IBM: Listen up, we're the sheriffs of this leaky external app town

Gonna shoot down those Bring Your Own Cloud apps vulns

Sheriff Woody

IBM is finally waking up to the potential threat that employees’ Bring Your Own Cloud-based apps pose for corporate enterprises, prompting it to roll out a security service.

The Cloud Security Enforcer includes ID management-as-a-service and scans the corporate network to discover external apps that workers are using, then seeks to secure the access, Big Blue said.

The problems tend to arise when staffers jump into Google Docs, Dropbox or Box to share documents with each other.

“By using these third party cloud applications, organisations cannot see, manage or secure the information employees are sharing outside of company policy,” said Andy Lane, programme director at IBM Security.

A study commissioned by IBM Security showed one in three Fortune 1000 employees regularly saves and shares data on external clouds that can’t be tracked, a trend that is only going to grow.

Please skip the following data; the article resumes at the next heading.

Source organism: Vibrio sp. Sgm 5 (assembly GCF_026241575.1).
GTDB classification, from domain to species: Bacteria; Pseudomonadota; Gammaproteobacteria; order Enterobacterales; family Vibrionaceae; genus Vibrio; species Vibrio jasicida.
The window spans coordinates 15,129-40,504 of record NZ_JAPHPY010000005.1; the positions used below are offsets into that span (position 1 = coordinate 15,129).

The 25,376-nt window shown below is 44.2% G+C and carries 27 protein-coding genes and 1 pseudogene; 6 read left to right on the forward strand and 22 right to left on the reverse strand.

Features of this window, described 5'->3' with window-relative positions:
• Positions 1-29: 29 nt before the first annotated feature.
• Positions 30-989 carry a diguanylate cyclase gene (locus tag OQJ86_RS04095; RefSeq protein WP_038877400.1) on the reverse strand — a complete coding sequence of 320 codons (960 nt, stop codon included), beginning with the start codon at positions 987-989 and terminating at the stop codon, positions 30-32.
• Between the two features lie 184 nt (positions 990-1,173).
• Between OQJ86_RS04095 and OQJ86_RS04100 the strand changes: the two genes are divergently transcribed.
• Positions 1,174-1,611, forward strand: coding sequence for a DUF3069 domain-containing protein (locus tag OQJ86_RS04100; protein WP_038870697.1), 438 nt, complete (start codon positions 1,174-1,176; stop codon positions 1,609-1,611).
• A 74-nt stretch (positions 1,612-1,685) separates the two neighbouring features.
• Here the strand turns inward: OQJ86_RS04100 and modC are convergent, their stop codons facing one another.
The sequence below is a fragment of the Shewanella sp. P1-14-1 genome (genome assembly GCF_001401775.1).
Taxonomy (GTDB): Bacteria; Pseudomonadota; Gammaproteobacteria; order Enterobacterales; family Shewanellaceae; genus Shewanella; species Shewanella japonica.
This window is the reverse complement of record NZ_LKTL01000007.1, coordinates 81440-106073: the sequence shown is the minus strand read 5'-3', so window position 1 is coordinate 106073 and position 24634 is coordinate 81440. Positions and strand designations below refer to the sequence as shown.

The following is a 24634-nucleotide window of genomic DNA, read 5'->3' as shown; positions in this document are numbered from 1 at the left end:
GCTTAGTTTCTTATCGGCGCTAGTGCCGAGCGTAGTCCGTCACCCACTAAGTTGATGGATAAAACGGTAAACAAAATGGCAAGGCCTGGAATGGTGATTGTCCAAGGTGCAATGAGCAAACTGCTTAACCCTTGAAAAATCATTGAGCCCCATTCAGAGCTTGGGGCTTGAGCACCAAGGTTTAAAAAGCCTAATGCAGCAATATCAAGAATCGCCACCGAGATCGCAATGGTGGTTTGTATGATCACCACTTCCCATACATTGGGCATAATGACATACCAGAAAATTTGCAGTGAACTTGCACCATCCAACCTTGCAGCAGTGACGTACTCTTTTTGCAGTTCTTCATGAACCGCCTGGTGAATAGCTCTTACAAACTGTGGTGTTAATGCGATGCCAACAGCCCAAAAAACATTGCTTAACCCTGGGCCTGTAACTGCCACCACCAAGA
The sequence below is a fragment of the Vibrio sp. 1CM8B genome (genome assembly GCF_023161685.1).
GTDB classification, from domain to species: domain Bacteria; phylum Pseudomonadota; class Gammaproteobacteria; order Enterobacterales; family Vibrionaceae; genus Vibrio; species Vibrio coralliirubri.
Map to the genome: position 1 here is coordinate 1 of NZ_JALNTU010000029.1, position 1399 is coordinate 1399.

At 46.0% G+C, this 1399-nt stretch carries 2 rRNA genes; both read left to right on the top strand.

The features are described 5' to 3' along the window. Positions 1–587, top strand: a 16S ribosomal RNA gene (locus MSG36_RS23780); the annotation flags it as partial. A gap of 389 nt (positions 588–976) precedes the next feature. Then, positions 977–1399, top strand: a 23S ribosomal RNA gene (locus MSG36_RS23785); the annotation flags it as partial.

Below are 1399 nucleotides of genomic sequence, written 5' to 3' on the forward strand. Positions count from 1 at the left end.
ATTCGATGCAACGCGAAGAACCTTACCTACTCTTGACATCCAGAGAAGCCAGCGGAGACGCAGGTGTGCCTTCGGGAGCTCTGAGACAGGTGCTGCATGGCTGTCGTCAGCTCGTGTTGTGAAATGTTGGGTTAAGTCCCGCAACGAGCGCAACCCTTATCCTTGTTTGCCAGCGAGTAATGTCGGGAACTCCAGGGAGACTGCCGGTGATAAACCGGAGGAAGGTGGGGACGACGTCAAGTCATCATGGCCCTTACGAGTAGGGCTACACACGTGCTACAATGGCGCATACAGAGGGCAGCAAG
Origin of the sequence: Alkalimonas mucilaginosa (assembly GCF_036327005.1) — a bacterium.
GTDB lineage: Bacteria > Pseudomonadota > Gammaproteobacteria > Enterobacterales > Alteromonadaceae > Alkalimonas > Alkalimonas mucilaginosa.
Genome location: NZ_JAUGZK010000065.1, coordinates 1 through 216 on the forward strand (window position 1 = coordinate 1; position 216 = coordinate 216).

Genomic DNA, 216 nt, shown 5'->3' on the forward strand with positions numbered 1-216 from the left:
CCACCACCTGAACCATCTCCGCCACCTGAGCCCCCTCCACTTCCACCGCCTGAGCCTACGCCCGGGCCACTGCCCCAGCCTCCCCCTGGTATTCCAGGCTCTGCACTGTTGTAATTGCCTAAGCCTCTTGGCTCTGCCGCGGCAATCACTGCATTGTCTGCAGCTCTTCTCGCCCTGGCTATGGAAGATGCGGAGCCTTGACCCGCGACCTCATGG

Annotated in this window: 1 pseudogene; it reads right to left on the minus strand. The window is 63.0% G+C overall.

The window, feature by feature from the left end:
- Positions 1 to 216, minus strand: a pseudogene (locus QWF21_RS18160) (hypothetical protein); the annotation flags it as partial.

One in four workers also link the apps to their corporate log-in and password, potentially creating “vast loopholes” that hackers can use to get into the corporate network.

“Whether it’s allowed by their employer or not, they’re still going to use outside tools, and upload company data to them. Instead of fighting this activity, companies would be wise to look for ways to give their employees secure access to cloud apps,” said Lane.

An analyst pointed out Dropbox, Box, Microsoft and Google introduced “business variants” of their consumer doc sharing clouds a number of years ago to head off the potential security problem.

“We are seeing more use of these enterprise-friendly alternatives,” he said. Educating users on a safe use of clouds is a more useful way of tackling the problem.

Blocking technologies, as he described Cloud Security Enforcer, “only gets you so far because users will always find a way around such measures". ®

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